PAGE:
Tag Archive | marine reptile


When life gets sunny and busy …. we walked two miles to the YMCA and two miles BACK HOME after spending 3 hours at various activities this past Tuesday… I run to my backlog… and it is time to get these dinos out! Enjoy! Sorry there isn’t a picture at the end but the resources are there for the using!


Emanuel has turned his focus from the land to the water… there are some absolutely nightmare inspiring critters from the time of the dinosaurs that lived  in the oceans! This short-necked plesiosaur had 4 flippers to propel itself through the water. Found in the Cretaceous period this marine reptile had a long and narrow jaw lined with sharp teeth. Nicknamed Dolly, the Dolichorhynchops is found all over North America. While they look like reptiles there are some resources that state they are definitely dinosaurs.

We have TWO videos this time… Sea Monsters 3 from National Geographic.

And Sea Monsters A Prehistoric Adventure 2007 from PrehistoricWorld2013.

And now for our links, there are a few articles I am including that we did not read through, but they may be interested for the older dinosaur fanatic! Enjoy!

  • National Geographic HERE
  • National Geographic images HERE
  • Dinosaurs.about.com HERE
  • KidsDigDinos.com HERE
  • Prehistoric Wildlife HERE
  • Dinosaur Facts HERE
  • Wiki HERE
  • Ezine Articles HERE
  • Everything Dinosaur HERE
  • And our colouring page is from Mesozoica Arts’ Flickr page HERE


Not so much a dinosaur as a marine reptile, Elasmosaurus is all that and more. Found in the late Cretaceous period, this “thin plated” lizard had 4 fins instead of legs and had a long, thin neck and short tail. Feeding on fish in the ocean this monster was found in what is now Wyoming, USA. There is some that think this animal may have given birth to live young. With good eyesight it would have been quite the predator.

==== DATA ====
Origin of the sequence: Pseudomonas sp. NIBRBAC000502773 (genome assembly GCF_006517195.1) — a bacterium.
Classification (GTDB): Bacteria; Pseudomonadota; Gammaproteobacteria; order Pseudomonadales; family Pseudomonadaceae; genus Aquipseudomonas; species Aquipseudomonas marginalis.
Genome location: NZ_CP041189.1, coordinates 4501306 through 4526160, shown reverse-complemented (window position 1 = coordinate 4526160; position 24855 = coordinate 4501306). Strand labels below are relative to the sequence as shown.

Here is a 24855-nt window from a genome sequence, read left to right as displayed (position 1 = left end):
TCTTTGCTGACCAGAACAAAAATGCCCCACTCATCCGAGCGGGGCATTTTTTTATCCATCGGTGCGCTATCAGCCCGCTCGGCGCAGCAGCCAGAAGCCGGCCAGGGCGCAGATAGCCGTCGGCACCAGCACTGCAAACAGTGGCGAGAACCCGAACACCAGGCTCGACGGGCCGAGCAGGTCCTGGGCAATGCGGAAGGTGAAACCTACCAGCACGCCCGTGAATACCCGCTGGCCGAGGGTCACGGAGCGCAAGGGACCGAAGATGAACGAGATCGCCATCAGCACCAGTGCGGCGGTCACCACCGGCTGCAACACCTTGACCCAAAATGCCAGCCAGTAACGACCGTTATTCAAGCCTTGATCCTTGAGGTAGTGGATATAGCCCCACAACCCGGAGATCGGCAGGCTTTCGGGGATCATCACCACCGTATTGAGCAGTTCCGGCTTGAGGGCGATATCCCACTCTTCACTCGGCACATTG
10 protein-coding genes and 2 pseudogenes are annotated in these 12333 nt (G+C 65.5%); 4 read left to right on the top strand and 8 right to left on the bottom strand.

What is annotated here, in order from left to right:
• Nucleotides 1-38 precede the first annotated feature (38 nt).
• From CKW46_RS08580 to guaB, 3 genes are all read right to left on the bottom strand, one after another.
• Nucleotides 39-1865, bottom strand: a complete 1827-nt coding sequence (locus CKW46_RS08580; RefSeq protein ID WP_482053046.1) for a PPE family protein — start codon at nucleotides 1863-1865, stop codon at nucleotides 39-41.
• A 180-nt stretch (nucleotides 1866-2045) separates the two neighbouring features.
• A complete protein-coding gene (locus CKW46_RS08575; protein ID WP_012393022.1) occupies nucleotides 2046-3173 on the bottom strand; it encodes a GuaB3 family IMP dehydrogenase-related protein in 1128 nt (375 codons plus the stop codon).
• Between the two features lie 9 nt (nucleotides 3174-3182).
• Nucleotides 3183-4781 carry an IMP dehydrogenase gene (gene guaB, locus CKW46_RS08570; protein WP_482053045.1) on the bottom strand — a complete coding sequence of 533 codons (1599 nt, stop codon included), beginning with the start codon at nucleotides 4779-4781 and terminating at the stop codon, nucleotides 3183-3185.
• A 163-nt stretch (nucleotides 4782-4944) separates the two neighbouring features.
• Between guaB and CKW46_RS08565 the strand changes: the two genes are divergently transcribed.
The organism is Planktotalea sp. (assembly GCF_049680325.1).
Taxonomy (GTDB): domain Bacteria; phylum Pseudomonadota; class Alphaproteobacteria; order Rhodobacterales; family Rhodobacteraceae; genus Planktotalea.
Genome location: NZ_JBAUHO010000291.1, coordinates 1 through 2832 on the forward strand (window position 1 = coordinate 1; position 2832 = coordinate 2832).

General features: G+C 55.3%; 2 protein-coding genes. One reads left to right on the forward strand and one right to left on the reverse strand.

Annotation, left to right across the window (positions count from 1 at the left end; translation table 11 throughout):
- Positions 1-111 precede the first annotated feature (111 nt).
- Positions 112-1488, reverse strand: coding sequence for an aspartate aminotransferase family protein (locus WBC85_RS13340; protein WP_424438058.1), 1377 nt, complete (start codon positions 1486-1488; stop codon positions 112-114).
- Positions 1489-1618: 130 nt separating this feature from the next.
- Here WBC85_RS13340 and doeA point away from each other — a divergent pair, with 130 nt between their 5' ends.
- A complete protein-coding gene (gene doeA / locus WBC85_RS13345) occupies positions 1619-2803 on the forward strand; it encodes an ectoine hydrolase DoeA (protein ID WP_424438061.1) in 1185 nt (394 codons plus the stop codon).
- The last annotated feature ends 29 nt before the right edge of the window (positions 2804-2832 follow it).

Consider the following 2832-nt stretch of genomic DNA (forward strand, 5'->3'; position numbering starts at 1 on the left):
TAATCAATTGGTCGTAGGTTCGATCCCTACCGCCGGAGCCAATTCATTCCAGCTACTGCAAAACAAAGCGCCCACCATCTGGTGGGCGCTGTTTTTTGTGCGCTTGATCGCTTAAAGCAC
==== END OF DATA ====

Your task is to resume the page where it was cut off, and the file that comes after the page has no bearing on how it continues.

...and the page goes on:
Our video came from the series Dinosaur Train. Nana has an Amazon Prime account so we were able to watch for free. But you can purchase it and the whole series on Amazon HERE.

Watching together

And then of course, our link list… it is getting harder and harder to find common dinosaurs that have a selection of videos. Time to delve into the increasingly obscure.

  • EnchantedLearning HERE
  • KidsDigDinos.com HERE
  • Dinosaurs.about.com HERE
  • Prehistoric Wildlife HERE
  • Land Before Time Wiki HERE
  • RareSource HERE
  • Alldinosaurs HERE
  • Wiki HERE
  • And our colouring page of unknown origins HERE


Well, today’s dinosaurs is NOT a dinosaur! The Plesiosaur is actually a flippered marine reptile. Its name actually means near lizard. This massive creature had 4 flippers and a long neck and are from the Mesozoic era. They were found in the oceans around Europe. The current majority believes that they were NOT able to move their necks like a swan. There is a debate going as to whether or not the Plesiosaur birthed its young or laid eggs like turtles. A lot of its possible habits and behaviour have been compared to turtles actually. There is a terrific video about a possibly pregnant Plesiosaur!

Now for our links for our NOT dinosaur of the day… There is an actual Plesiosaur Directory HERE. KidsDigDinos.com has a great point form set up with question as usual, though it states that the Plesiosaur lays eggs like a turtle HERE. Dinosaur Facts has a whole fact sheet HERE. Wild-Facts actually states that if the Plesiosaur held its neck up like a lot of images show it doing it would TIP OVER! Gotta love gravity, check that out HERE. The BBC has a great image and a paragraph about our lizard HERE. The OMG-facts site also states that the Plesiosaur births LIVE young HERE… I personally love the onesie on the baby! The K12 site has a great student project page HERE. EnchantedLearning has their page HERE. There are some terrific skeletal pictures on OceansofKansas HERE. Don’t forget about Wiki HERE!

You have to watch our second video on their site HERE. And our colouring page of the day can be found HERE. I hope these links will help you along your way with learning about this NOT dinosaur! 

Something different